(plus Golden Ratio Parallel-hexagon)

The following corollary involving a *parallel-hexagon* (a hexagon with opposite sides parallel) is given in Fermat-Torricelli Point Generalization (aka Jacobi's theorem) (see De Villiers, 1999), namely:

Given a parallel-hexagon *ABCDEF* with opposite sides in the same ratio (specifically *FA/CD = DE/AB = BC/EF*), and triangles *ABG*, *CDH* and *EFI* are constructed respectively similar to triangles *DEK*, *FAL* and *BCJ* so that ∠*GAB* = ∠*IFE*, ∠*GBA* = ∠*HCD*, ∠*HDC* = ∠*IEF*, (all six triangles constructed outwardly or inwardly), then *LH*, *GK* and *JI* are concurrent.

The construction below immediately provides an *explanatory* proof of the corollary.

(Note that the image directly above is static. To access a dynamic version of this sketches follow the 'Fermat-Torriceli' link given at the top, and navigate to the 3rd sketch using the given buttons in the displayed sketch.)

**Another Construction of a Parallel-hexagon with Opposite Sides in Same Ratio**

The following, different construction (see dynamic figure below) also produces a parallel-hexagon with opposite sides in the same ratio (and can be viewed as **equivalent** to the one given in the link above):

1) Start with an arbitrary △*PQR*, and dilate all three its sides, in both directions from each of the endpoints, with the same scalar factor *a*.

2) Label the images of the above dilations as shown below.

3) Click on the '**Show Ratios Opposite Sides**' and the '**Show Diagonal Ratios**' buttons. What do you notice?

4) Drag the slider point *a* to change the scale factor (or any of the other red vertices). What do you notice? Can you explain/prove your observations?

For this differently constructed parallel-hexagon we now also obtain the same concurrency result as the one mentioned at the top.

**Parallel-hexagon Concurrency Theorem**

Given a parallel-hexagon *ABCDEF* with opposite sides in the same ratio (specifically *AB/DE = CD/FA = EF/BC*), and triangles *ABG*, *CDH* and *EFI* are constructed respectively similar to triangles *DEK*, *FAL* and *BCJ* so that ∠*GAB* = ∠*IFE*, ∠*GBA* = ∠*HCD*, ∠*HDC* = ∠*IEF*, (all six triangles constructed outwardly or inwardly), then *LH*, *GK* and *JI* are concurrent.

**Explanatory Proof**

This simple construction not only explains why the obtained hexagon has opposite sides parallel, and in the same ratio, but also if we reverse the above transformation (from hexagon back to triangle), it's quite obvious that it simple reduces the result to Jacobi's theorem in relation to △*PQR*. The beauty of this construction, therefore, is in its simplicity as well as its *explanatory* power.

Another Parallel-hexagon with Opposite Sides in Same Ratio

**Golden Ratio Parallel-hexagon**

If we choose the scale factor to create this parallel-hexagon equal to the golden ratio φ = (√5 + 1)/2, we obviously will have the opposite sides in the ratio φ + 1 while the diagonals are divided into the ratio φ.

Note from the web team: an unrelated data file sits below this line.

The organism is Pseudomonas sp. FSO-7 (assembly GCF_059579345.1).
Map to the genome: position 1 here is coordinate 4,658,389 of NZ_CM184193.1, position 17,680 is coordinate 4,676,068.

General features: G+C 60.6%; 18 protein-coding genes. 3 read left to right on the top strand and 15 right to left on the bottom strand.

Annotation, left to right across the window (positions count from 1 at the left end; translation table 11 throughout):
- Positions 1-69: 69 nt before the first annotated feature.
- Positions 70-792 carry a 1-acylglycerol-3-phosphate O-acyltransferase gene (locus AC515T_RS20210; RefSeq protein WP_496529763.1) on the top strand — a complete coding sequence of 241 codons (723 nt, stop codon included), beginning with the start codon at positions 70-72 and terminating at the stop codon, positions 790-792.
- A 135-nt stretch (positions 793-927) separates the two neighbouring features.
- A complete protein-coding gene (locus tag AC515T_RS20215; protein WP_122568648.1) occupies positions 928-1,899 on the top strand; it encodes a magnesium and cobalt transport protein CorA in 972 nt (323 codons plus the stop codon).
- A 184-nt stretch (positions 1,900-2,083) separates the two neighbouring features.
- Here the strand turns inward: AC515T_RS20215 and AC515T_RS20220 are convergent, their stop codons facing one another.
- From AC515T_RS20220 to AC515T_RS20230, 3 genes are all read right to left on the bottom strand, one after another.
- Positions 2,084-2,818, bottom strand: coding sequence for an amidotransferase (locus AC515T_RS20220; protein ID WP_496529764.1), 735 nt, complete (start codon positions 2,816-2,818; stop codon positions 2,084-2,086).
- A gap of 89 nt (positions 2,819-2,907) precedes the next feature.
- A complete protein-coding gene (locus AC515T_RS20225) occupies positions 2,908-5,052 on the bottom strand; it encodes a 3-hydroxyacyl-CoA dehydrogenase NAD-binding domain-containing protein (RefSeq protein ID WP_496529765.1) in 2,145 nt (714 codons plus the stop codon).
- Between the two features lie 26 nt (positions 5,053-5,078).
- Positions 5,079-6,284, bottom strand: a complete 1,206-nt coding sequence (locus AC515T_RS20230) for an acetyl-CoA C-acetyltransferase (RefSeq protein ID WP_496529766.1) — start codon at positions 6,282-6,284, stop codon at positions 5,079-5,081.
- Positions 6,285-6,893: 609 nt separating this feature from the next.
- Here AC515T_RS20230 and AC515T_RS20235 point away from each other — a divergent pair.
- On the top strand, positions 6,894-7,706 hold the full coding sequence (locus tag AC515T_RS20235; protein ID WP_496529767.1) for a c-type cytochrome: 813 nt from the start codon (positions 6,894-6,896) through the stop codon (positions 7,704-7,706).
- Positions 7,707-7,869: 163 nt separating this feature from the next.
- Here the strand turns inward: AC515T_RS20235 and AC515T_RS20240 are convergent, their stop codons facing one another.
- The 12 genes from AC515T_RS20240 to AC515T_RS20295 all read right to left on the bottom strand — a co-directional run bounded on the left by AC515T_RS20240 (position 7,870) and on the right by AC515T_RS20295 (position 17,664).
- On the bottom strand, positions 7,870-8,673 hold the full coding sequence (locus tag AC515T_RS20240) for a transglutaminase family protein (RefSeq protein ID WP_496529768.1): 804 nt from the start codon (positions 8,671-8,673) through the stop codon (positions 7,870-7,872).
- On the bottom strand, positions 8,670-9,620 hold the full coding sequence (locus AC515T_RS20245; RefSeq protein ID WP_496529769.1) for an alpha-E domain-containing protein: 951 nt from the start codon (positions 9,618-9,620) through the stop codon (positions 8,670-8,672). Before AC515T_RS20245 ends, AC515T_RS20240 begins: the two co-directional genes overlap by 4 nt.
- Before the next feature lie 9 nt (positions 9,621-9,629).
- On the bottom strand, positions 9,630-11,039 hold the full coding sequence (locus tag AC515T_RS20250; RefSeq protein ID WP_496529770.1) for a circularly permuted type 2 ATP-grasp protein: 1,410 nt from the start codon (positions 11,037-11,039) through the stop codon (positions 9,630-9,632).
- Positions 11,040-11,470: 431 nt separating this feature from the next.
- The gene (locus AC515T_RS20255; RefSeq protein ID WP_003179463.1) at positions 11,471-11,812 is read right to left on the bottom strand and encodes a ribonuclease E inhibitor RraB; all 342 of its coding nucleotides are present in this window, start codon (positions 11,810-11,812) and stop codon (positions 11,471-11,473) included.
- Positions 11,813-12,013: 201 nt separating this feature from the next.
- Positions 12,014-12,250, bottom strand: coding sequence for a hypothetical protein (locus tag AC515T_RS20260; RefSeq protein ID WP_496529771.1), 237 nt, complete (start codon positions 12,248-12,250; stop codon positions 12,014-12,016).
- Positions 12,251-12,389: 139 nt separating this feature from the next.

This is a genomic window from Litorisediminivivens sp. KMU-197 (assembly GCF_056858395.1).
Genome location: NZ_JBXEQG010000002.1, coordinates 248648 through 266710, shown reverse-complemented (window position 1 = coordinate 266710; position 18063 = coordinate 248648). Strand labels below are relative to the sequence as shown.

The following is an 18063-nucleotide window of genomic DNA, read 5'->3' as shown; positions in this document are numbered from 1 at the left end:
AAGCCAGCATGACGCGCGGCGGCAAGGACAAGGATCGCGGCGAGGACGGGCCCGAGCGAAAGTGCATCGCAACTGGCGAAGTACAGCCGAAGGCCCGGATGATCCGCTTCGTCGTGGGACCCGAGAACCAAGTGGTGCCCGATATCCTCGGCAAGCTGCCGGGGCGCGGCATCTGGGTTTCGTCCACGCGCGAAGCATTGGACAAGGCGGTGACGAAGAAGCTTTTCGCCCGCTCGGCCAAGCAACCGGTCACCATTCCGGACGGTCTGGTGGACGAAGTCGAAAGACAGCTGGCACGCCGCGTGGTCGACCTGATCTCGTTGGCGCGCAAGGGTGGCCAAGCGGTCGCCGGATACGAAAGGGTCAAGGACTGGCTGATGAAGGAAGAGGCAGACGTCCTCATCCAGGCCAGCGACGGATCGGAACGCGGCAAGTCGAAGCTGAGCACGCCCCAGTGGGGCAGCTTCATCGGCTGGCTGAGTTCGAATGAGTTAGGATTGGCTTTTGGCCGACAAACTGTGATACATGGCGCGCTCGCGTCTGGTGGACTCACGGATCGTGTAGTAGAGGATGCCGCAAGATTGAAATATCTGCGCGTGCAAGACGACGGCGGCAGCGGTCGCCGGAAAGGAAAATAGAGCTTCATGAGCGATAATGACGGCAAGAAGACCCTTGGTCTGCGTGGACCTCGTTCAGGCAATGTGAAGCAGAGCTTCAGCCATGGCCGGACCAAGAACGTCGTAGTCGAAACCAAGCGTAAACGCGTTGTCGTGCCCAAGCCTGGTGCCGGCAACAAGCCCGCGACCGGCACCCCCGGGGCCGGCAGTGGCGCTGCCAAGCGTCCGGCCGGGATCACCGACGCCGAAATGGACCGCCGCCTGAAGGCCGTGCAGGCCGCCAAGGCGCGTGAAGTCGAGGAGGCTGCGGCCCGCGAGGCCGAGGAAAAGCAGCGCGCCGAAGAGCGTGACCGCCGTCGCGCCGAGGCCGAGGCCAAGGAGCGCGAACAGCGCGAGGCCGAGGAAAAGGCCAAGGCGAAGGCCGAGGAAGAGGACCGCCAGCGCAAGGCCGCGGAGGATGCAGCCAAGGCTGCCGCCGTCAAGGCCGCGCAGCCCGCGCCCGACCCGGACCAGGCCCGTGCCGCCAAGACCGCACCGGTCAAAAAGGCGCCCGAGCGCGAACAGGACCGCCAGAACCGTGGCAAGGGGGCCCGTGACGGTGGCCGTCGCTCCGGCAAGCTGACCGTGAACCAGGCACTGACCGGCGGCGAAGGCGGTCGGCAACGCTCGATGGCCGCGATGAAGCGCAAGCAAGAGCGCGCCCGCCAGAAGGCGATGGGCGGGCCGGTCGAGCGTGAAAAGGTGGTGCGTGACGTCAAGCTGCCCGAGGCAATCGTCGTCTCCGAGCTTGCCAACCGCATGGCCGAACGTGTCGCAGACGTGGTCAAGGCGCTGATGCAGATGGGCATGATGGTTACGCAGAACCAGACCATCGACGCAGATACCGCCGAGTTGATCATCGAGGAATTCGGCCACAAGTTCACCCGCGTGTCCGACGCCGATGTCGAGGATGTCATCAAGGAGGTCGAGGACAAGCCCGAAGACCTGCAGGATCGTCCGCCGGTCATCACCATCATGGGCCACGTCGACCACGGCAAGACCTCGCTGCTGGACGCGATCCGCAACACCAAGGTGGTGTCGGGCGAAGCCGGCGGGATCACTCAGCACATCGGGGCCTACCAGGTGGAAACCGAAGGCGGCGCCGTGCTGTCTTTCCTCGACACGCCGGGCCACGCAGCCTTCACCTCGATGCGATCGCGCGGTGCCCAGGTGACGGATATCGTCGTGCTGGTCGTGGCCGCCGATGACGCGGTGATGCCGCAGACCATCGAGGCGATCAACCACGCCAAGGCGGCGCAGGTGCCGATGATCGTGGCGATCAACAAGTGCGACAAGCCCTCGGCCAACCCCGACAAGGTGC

5) Click on the link '**golden ratio parallel-hexagon**' button on the bottom right of the above sketch to navigate to a new dynamic, interactive sketch illustrating the above properties.

**Some Additional Notes**

The construction of the parallel-hexagon above generalizes Odom's construction which starts with an equilateral triangle instead of an abitrary triangle. Starting with an equilateral triangle, however, produces a semi-regular angle-hexagon - a cyclic hexagon with all angles equal and two sets of alternate sides equal (De Villiers, 2011; De Villiers, 2017, p. 80). More interesting properties of "Odom's Triangle" have been further investigated by Hung & van Lamoen (2021) and is recommended further reading.

**References**

De Villiers, M. (1999). A further generalization of the Fermat-Torricelli point. *Mathematical Gazette*, (March), pp. 14-16.

De Villiers, M. (2011). Equi-angled cyclic and equilateral circumscribed polygons. *The Mathematical Gazette*, 95(532), pp. 102-106.

De Villiers, M. (2011). Feedback: Equi-angular cyclic and equilateral circumscribed polygons. *The Mathematical Gazette*, 95(533), p. 361.

De Villiers, M. (2017). An Example of Constructive Defining: From a Golden Rectangle to Golden Quadrilaterals. *At Right Angles*, Vol. 6, No. 1 (March), Part 1, pp. 64-69; Vol. 6, No. 2 (August), Part 2, pp. 74-81.

Hung, T.Q. & van Lamoen, F. (2021). Odom’s Triangle. *International Journal of Computer Discovered Mathematics (IJCDM)*, Volume 6, 2021, pp. 68-77.

**Related Links**

Fermat-Torricelli Point Generalization (aka Jacobi's theorem)
Semi-regular Angle-gons and Side-gons: Generalizations of rectangles and rhombi

Golden Quadrilaterals (Generalizing the concept of a golden rectangle)

Cyclic Kepler Quadrilateral & the Golden Ratio

Easy Hexagon Explorations

Parallel-Hexagon Concurrency Theorem

Toshio Seimiya Theorem: A Hexagon Concurrency result

A side trisection triangle concurrency

A 1999 British Mathematics Olympiad Problem and its dual

Concurrency, collinearity and other properties of a particular hexagon

Haag Hexagon and its generalization to a Haag Polygon

Haag Hexagon - Extra Properties

Conway’s Circle Theorem as special case of Side Divider Theorem

**Some External Links**

Hexagons and the Golden Ratio

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Created by Michael de Villiers with *WebSketchpad* 30 Nov 2023.